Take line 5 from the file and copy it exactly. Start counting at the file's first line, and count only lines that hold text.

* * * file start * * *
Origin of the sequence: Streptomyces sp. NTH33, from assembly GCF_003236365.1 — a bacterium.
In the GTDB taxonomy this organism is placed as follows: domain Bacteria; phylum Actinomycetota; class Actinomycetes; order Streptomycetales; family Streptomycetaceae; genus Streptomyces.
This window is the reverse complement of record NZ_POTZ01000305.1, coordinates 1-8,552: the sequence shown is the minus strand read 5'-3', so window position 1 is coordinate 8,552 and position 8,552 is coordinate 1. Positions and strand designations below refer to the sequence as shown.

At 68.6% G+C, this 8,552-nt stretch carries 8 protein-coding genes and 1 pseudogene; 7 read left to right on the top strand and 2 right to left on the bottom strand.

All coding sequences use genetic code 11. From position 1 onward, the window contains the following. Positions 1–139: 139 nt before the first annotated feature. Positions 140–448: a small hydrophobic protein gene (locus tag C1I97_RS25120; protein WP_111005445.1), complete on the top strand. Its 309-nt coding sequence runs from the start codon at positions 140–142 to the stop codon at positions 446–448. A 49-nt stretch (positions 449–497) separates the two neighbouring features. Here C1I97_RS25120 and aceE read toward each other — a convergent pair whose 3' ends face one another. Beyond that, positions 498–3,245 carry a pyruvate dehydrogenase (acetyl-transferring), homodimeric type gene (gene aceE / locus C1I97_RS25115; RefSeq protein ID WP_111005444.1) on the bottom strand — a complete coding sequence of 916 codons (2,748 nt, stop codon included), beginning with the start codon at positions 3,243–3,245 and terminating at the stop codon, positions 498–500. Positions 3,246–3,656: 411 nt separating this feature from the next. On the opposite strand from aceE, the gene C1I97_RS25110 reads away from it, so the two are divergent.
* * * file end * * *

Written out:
All coding sequences use genetic code 11. From position 1 onward, the window contains the following. Positions 1–139: 139 nt before the first annotated feature. Positions 140–448: a small hydrophobic protein gene (locus tag C1I97_RS25120; protein WP_111005445.1), complete on the top strand. Its 309-nt coding sequence runs from the start codon at positions 140–142 to the stop codon at positions 446–448. A 49-nt stretch (positions 449–497) separates the two neighbouring features. Here C1I97_RS25120 and aceE read toward each other — a convergent pair whose 3' ends face one another. Beyond that, positions 498–3,245 carry a pyruvate dehydrogenase (acetyl-transferring), homodimeric type gene (gene aceE / locus C1I97_RS25115; RefSeq protein ID WP_111005444.1) on the bottom strand — a complete coding sequence of 916 codons (2,748 nt, stop codon included), beginning with the start codon at positions 3,243–3,245 and terminating at the stop codon, positions 498–500. Positions 3,246–3,656: 411 nt separating this feature from the next. On the opposite strand from aceE, the gene C1I97_RS25110 reads away from it, so the two are divergent.